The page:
Billboard Building Wrap

The billboards we salvaged are used as our exterior wall waterproof membrane. Normally a billboard is tossed after running its scheduled ad time, They are a perfect waterproofing material since they are U.V. resistant as well as being able to shed water. Additionally, they will add some accent to the house underneath our skin system

Thermal Bridging

The use of steel in the house was essential structurally, however it did pose a challenge thermally. Because steel is so thermally conductive, when it is placed close to a thermally active surface, say, for example, our radiant subfloor or ceiling, it will more easily draw that energy through it. Plus when our steel moment frames are in direct contact to the outside, it essentially opens up a path for the energy in our home to escape to the world. This process is known as thermal bridging.

To prevent this thermal bridging, essentially ensuring that all the energy we put inside of our home, stays in the home, we placed layers of ThermaBlok aerogel (which has a low thermal conductivity) between our thermally active surfaces and steel moment frames. In fact, to prevent thermal bridging throughout the house, not just where it was particularly bad, we added a layer of ThermaBlok to all studs, essentially adding an additional layer of insulation to our house.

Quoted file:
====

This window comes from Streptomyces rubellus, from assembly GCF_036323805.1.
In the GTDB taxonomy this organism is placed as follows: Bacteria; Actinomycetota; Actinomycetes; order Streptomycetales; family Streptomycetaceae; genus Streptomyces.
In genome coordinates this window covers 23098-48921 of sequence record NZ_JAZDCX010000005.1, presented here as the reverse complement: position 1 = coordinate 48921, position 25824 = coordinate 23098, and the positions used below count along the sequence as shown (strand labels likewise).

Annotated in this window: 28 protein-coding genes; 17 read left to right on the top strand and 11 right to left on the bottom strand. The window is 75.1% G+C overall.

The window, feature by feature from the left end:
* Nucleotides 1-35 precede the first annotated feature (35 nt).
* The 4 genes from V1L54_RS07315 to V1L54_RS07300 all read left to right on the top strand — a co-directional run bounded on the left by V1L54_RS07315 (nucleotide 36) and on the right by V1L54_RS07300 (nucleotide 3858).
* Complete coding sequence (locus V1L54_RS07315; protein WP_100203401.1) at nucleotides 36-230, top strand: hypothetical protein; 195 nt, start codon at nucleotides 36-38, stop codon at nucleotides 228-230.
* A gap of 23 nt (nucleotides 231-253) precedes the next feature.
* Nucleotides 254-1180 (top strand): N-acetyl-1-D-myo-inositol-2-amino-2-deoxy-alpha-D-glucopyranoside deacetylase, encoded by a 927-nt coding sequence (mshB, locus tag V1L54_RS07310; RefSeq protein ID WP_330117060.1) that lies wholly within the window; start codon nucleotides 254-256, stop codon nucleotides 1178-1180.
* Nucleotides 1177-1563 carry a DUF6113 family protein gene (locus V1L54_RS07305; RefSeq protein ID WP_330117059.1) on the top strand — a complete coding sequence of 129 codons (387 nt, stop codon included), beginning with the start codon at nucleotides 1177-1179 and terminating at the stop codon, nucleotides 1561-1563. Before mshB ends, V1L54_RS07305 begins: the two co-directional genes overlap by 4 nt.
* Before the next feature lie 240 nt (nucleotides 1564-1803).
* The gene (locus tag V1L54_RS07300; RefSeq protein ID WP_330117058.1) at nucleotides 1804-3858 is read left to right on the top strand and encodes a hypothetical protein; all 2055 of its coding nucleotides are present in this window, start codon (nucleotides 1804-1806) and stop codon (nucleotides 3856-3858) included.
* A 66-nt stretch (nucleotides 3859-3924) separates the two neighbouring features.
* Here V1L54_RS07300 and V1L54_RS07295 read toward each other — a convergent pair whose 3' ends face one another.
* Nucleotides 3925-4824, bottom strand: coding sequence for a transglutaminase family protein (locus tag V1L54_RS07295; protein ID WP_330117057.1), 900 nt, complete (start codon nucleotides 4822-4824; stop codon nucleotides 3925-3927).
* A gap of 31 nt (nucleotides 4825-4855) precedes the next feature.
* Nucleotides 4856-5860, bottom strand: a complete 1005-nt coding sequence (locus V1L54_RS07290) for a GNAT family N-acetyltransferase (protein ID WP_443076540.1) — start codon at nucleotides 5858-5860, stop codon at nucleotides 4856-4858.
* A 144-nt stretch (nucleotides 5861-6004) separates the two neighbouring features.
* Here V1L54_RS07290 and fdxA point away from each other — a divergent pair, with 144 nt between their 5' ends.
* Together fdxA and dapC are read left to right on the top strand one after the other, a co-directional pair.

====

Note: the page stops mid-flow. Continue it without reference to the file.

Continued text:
Insulation

We used two types of insulation in the house: Demilec Agribalance and recycled denim.

The Demilec Agribalance is a vegetable oil based sprayed foam insulation. It looks like angel food cake and has great insulation properties. If it was needed that we had to get to something that had been insulated, it could be ripped out by hand. Then we replaced with the denim.

Used like standard insulation, the recycled denim is just as easy to use as conventional Batt insulation. Whenever we ripped some of the Demilec out, we'd just replace it with some of the denim. To keep a home like ours properly conditioned, we have to make sure it was well insulated at every point.

Radiant Subfloor

The Radiant Heating and Cooling in the house is done by hot or chilled fluid that moves through the ceiling and floor of the home. These pipes are routed in Warmboard, a subfloor that is designed for homes using radiant conditioning. The advantage of this is that there isn't an extra component that has to installed for the radiant systems, it is both the housing of tubing and a subfloor.

Reclaimed Elm

The elm flooring used in the home is reclaimed from trees that died of Dutch Elm disease. It is the same material as the surface of the central courtyard. This is to reinforce the concept that the courtyard is continuous with the interior of the home.

Straw Fixture

The beautiful straw fixture that meets you upon entry in the home is actually called the Straw Pendant. It was donated by a Bay Area artist known as Dave Meeker, and was chosen because of its creative use of what we consider 'disposable' items.